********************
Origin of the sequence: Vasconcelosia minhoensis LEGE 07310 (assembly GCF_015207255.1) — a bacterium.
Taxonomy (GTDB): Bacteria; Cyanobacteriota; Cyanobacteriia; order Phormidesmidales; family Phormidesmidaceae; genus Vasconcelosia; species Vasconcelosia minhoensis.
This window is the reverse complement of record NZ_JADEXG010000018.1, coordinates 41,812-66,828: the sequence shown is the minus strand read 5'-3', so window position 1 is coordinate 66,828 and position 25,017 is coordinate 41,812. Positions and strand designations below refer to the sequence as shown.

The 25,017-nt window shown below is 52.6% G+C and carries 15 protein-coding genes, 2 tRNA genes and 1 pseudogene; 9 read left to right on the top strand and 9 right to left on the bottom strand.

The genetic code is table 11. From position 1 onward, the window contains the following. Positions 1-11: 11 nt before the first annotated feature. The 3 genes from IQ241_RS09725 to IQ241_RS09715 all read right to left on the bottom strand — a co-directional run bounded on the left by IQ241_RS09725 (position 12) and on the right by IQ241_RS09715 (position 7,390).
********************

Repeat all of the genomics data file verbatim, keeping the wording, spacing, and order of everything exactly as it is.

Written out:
Origin of the sequence: Vasconcelosia minhoensis LEGE 07310 (assembly GCF_015207255.1) — a bacterium.
Taxonomy (GTDB): Bacteria; Cyanobacteriota; Cyanobacteriia; order Phormidesmidales; family Phormidesmidaceae; genus Vasconcelosia; species Vasconcelosia minhoensis.
This window is the reverse complement of record NZ_JADEXG010000018.1, coordinates 41,812-66,828: the sequence shown is the minus strand read 5'-3', so window position 1 is coordinate 66,828 and position 25,017 is coordinate 41,812. Positions and strand designations below refer to the sequence as shown.

The 25,017-nt window shown below is 52.6% G+C and carries 15 protein-coding genes, 2 tRNA genes and 1 pseudogene; 9 read left to right on the top strand and 9 right to left on the bottom strand.

The genetic code is table 11. From position 1 onward, the window contains the following. Positions 1-11: 11 nt before the first annotated feature. The 3 genes from IQ241_RS09725 to IQ241_RS09715 all read right to left on the bottom strand — a co-directional run bounded on the left by IQ241_RS09725 (position 12) and on the right by IQ241_RS09715 (position 7,390).